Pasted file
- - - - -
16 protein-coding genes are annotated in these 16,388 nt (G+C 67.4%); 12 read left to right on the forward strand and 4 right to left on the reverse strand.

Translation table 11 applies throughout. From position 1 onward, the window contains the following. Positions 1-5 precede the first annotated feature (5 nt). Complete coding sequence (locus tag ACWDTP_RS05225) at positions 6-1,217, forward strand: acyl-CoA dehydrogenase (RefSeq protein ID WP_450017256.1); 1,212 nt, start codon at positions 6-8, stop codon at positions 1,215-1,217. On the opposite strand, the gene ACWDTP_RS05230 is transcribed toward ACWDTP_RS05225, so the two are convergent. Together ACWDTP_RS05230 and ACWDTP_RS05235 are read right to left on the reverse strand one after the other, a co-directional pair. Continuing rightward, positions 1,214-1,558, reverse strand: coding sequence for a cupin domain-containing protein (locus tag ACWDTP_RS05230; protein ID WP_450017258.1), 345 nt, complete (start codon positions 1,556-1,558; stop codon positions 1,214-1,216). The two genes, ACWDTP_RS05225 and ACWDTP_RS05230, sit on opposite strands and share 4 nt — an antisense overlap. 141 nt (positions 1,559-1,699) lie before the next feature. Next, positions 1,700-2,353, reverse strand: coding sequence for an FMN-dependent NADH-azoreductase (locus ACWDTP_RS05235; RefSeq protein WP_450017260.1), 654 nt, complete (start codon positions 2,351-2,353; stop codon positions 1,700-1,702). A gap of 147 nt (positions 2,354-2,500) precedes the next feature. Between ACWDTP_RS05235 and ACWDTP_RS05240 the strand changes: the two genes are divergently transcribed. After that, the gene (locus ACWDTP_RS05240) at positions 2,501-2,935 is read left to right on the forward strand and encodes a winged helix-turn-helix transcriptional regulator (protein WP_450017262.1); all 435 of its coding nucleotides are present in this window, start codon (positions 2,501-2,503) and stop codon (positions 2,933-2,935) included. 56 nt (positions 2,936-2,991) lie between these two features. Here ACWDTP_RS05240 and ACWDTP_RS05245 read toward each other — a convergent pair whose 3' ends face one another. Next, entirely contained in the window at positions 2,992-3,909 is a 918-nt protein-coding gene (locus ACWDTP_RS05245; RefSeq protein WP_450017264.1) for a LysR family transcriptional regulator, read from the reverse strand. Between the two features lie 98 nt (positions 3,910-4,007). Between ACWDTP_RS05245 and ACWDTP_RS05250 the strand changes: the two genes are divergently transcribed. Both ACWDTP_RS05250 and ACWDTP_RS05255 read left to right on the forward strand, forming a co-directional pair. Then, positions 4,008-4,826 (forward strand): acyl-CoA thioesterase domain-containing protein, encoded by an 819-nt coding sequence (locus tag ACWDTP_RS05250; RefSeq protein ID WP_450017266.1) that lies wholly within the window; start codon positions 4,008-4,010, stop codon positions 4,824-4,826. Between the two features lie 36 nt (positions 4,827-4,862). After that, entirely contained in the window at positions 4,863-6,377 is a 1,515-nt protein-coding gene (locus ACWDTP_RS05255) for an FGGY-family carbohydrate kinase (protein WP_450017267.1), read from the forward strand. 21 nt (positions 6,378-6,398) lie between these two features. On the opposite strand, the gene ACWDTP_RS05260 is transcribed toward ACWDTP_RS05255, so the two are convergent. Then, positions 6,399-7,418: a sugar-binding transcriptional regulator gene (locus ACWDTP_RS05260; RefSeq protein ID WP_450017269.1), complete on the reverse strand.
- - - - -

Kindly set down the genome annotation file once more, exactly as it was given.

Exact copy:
16 protein-coding genes are annotated in these 16,388 nt (G+C 67.4%); 12 read left to right on the forward strand and 4 right to left on the reverse strand.

Translation table 11 applies throughout. From position 1 onward, the window contains the following. Positions 1-5 precede the first annotated feature (5 nt). Complete coding sequence (locus tag ACWDTP_RS05225) at positions 6-1,217, forward strand: acyl-CoA dehydrogenase (RefSeq protein ID WP_450017256.1); 1,212 nt, start codon at positions 6-8, stop codon at positions 1,215-1,217. On the opposite strand, the gene ACWDTP_RS05230 is transcribed toward ACWDTP_RS05225, so the two are convergent. Together ACWDTP_RS05230 and ACWDTP_RS05235 are read right to left on the reverse strand one after the other, a co-directional pair. Continuing rightward, positions 1,214-1,558, reverse strand: coding sequence for a cupin domain-containing protein (locus tag ACWDTP_RS05230; protein ID WP_450017258.1), 345 nt, complete (start codon positions 1,556-1,558; stop codon positions 1,214-1,216). The two genes, ACWDTP_RS05225 and ACWDTP_RS05230, sit on opposite strands and share 4 nt — an antisense overlap. 141 nt (positions 1,559-1,699) lie before the next feature. Next, positions 1,700-2,353, reverse strand: coding sequence for an FMN-dependent NADH-azoreductase (locus ACWDTP_RS05235; RefSeq protein WP_450017260.1), 654 nt, complete (start codon positions 2,351-2,353; stop codon positions 1,700-1,702). A gap of 147 nt (positions 2,354-2,500) precedes the next feature. Between ACWDTP_RS05235 and ACWDTP_RS05240 the strand changes: the two genes are divergently transcribed. After that, the gene (locus ACWDTP_RS05240) at positions 2,501-2,935 is read left to right on the forward strand and encodes a winged helix-turn-helix transcriptional regulator (protein WP_450017262.1); all 435 of its coding nucleotides are present in this window, start codon (positions 2,501-2,503) and stop codon (positions 2,933-2,935) included. 56 nt (positions 2,936-2,991) lie between these two features. Here ACWDTP_RS05240 and ACWDTP_RS05245 read toward each other — a convergent pair whose 3' ends face one another. Next, entirely contained in the window at positions 2,992-3,909 is a 918-nt protein-coding gene (locus ACWDTP_RS05245; RefSeq protein WP_450017264.1) for a LysR family transcriptional regulator, read from the reverse strand. Between the two features lie 98 nt (positions 3,910-4,007). Between ACWDTP_RS05245 and ACWDTP_RS05250 the strand changes: the two genes are divergently transcribed. Both ACWDTP_RS05250 and ACWDTP_RS05255 read left to right on the forward strand, forming a co-directional pair. Then, positions 4,008-4,826 (forward strand): acyl-CoA thioesterase domain-containing protein, encoded by an 819-nt coding sequence (locus tag ACWDTP_RS05250; RefSeq protein ID WP_450017266.1) that lies wholly within the window; start codon positions 4,008-4,010, stop codon positions 4,824-4,826. Between the two features lie 36 nt (positions 4,827-4,862). After that, entirely contained in the window at positions 4,863-6,377 is a 1,515-nt protein-coding gene (locus ACWDTP_RS05255) for an FGGY-family carbohydrate kinase (protein WP_450017267.1), read from the forward strand. 21 nt (positions 6,378-6,398) lie between these two features. On the opposite strand, the gene ACWDTP_RS05260 is transcribed toward ACWDTP_RS05255, so the two are convergent. Then, positions 6,399-7,418: a sugar-binding transcriptional regulator gene (locus ACWDTP_RS05260; RefSeq protein ID WP_450017269.1), complete on the reverse strand.